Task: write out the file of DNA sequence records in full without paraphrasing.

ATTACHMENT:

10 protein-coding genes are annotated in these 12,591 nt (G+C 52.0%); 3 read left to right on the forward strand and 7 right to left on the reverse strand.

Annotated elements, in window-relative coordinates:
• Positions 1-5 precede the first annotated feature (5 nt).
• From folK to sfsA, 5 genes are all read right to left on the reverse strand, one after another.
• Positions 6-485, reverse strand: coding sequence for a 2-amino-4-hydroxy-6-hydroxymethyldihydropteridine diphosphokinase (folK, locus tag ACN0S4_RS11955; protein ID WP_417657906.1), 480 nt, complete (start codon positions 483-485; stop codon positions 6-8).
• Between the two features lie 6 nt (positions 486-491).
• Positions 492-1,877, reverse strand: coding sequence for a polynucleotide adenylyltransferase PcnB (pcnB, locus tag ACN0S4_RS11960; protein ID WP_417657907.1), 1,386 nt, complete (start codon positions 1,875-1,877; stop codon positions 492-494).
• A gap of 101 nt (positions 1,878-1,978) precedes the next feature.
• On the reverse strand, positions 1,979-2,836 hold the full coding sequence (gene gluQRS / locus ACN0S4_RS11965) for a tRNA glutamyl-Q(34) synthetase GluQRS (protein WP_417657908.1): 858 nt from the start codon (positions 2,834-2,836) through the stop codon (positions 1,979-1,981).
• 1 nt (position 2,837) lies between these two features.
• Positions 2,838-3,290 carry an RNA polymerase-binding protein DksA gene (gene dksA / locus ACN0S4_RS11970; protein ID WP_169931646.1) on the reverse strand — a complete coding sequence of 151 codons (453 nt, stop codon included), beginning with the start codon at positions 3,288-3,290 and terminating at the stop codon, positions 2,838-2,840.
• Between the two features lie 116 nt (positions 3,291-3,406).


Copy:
10 protein-coding genes are annotated in these 12,591 nt (G+C 52.0%); 3 read left to right on the forward strand and 7 right to left on the reverse strand.

Annotated elements, in window-relative coordinates:
• Positions 1-5 precede the first annotated feature (5 nt).
• From folK to sfsA, 5 genes are all read right to left on the reverse strand, one after another.
• Positions 6-485, reverse strand: coding sequence for a 2-amino-4-hydroxy-6-hydroxymethyldihydropteridine diphosphokinase (folK, locus tag ACN0S4_RS11955; protein ID WP_417657906.1), 480 nt, complete (start codon positions 483-485; stop codon positions 6-8).
• Between the two features lie 6 nt (positions 486-491).
• Positions 492-1,877, reverse strand: coding sequence for a polynucleotide adenylyltransferase PcnB (pcnB, locus tag ACN0S4_RS11960; protein ID WP_417657907.1), 1,386 nt, complete (start codon positions 1,875-1,877; stop codon positions 492-494).
• A gap of 101 nt (positions 1,878-1,978) precedes the next feature.
• On the reverse strand, positions 1,979-2,836 hold the full coding sequence (gene gluQRS / locus ACN0S4_RS11965) for a tRNA glutamyl-Q(34) synthetase GluQRS (protein WP_417657908.1): 858 nt from the start codon (positions 2,834-2,836) through the stop codon (positions 1,979-1,981).
• 1 nt (position 2,837) lies between these two features.
• Positions 2,838-3,290 carry an RNA polymerase-binding protein DksA gene (gene dksA / locus ACN0S4_RS11970; protein ID WP_169931646.1) on the reverse strand — a complete coding sequence of 151 codons (453 nt, stop codon included), beginning with the start codon at positions 3,288-3,290 and terminating at the stop codon, positions 2,838-2,840.
• Between the two features lie 116 nt (positions 3,291-3,406).